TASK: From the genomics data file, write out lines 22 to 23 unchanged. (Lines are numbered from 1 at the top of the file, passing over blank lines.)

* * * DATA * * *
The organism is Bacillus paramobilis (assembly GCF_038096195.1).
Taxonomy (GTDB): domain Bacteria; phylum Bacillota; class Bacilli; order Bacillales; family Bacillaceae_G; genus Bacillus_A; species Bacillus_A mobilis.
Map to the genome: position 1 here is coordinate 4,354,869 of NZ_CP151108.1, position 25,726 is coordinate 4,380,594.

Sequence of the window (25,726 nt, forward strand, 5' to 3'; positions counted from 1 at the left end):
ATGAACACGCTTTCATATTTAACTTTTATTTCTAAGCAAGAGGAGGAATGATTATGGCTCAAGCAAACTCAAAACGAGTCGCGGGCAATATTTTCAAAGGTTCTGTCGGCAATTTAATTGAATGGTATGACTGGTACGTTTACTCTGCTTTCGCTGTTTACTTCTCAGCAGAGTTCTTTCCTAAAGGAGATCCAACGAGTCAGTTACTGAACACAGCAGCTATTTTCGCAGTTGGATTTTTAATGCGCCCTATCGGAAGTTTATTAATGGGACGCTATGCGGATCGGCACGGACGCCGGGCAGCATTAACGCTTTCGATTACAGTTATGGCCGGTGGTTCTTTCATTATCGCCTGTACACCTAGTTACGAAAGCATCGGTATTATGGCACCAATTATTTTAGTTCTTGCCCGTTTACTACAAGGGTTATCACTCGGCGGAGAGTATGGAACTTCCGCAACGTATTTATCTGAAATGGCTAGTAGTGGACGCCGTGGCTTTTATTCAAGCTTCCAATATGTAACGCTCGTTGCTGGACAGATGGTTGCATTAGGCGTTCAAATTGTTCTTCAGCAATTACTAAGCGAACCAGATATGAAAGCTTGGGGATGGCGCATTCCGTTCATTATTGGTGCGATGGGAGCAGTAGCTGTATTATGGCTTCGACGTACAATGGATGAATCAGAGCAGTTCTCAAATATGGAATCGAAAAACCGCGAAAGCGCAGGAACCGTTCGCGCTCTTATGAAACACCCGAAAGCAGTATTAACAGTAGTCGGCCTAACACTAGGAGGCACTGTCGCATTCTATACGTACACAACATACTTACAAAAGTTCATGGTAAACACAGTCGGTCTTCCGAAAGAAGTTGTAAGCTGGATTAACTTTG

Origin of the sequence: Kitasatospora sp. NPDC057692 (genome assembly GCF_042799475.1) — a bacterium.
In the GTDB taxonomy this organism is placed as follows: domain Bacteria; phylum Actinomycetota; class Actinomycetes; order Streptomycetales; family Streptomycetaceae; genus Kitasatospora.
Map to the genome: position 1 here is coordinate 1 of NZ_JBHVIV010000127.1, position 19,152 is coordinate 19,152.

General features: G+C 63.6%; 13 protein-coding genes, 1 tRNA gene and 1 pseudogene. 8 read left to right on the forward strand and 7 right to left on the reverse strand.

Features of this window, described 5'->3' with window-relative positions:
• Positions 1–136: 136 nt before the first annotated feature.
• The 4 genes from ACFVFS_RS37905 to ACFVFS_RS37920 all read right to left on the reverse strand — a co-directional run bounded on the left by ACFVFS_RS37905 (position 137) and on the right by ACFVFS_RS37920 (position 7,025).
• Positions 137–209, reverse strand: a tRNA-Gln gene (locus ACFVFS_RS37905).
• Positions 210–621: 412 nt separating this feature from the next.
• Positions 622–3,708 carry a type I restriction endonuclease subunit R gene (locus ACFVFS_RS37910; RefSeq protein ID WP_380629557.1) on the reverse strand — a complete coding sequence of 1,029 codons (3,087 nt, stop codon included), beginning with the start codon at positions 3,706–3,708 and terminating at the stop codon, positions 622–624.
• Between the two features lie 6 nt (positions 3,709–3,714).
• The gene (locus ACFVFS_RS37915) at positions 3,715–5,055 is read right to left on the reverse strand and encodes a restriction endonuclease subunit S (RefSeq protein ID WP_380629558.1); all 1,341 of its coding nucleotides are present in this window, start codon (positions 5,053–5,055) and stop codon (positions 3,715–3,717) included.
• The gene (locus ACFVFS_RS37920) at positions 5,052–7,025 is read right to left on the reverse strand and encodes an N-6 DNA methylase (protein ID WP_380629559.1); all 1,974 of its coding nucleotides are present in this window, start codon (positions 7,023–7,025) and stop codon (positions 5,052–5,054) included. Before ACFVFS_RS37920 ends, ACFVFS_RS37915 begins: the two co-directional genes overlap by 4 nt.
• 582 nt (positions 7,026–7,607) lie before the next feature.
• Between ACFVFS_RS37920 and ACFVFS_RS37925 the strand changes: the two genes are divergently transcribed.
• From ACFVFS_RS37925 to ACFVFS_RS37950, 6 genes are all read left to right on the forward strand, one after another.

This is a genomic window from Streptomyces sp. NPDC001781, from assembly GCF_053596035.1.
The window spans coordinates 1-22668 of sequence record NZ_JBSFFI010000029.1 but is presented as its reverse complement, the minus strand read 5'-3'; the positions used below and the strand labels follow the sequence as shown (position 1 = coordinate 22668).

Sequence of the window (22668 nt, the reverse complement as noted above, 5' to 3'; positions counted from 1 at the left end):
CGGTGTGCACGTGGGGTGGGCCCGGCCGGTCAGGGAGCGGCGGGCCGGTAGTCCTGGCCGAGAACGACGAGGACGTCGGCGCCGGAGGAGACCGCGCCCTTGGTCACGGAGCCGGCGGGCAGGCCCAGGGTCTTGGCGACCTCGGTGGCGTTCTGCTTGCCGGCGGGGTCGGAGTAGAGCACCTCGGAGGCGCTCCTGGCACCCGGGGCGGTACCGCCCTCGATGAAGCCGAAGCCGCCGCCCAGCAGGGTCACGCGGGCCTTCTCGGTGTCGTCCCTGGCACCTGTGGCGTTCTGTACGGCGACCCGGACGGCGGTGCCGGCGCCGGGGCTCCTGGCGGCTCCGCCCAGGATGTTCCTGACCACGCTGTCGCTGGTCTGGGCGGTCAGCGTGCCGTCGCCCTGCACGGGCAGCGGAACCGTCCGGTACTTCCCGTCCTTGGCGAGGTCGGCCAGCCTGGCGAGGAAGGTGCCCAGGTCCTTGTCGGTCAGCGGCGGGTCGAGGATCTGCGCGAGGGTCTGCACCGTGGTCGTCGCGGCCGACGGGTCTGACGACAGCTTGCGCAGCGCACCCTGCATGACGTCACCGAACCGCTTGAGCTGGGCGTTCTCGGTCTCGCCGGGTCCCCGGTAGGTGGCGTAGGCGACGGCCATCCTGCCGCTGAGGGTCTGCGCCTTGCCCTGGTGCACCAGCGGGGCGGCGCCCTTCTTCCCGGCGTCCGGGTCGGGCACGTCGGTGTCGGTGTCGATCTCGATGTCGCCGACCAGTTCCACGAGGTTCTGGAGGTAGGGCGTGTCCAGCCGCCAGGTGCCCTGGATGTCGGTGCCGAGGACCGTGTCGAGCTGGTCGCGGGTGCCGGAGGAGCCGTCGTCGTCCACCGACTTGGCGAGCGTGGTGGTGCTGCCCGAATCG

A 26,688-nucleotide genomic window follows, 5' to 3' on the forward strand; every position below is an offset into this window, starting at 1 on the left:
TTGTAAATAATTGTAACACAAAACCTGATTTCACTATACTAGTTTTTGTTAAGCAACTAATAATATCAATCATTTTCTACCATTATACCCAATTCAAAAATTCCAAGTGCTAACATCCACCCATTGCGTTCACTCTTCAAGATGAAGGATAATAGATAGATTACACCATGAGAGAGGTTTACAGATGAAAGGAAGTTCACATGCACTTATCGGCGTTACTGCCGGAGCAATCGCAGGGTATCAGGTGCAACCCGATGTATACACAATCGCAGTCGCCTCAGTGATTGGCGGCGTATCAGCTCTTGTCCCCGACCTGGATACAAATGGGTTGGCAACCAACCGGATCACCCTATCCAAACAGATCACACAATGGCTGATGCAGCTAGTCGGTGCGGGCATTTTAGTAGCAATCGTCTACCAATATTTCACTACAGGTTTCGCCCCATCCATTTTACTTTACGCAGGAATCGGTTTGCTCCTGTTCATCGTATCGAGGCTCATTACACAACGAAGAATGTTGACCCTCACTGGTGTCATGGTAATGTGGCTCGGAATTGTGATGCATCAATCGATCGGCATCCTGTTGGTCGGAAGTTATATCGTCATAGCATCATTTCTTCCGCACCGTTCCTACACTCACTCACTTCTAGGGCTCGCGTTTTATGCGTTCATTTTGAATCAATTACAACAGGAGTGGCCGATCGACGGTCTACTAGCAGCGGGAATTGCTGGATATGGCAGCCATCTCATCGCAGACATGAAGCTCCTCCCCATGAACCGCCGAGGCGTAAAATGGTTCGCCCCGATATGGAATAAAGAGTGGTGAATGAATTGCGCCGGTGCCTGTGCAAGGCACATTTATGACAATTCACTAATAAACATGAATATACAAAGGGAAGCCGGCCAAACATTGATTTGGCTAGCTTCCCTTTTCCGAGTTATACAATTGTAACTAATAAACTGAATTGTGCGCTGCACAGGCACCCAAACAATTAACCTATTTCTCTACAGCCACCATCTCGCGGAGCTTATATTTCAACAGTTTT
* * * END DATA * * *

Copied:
This is a genomic window from Streptomyces sp. NPDC001781, from assembly GCF_053596035.1.
The window spans coordinates 1-22668 of sequence record NZ_JBSFFI010000029.1 but is presented as its reverse complement, the minus strand read 5'-3'; the positions used below and the strand labels follow the sequence as shown (position 1 = coordinate 22668).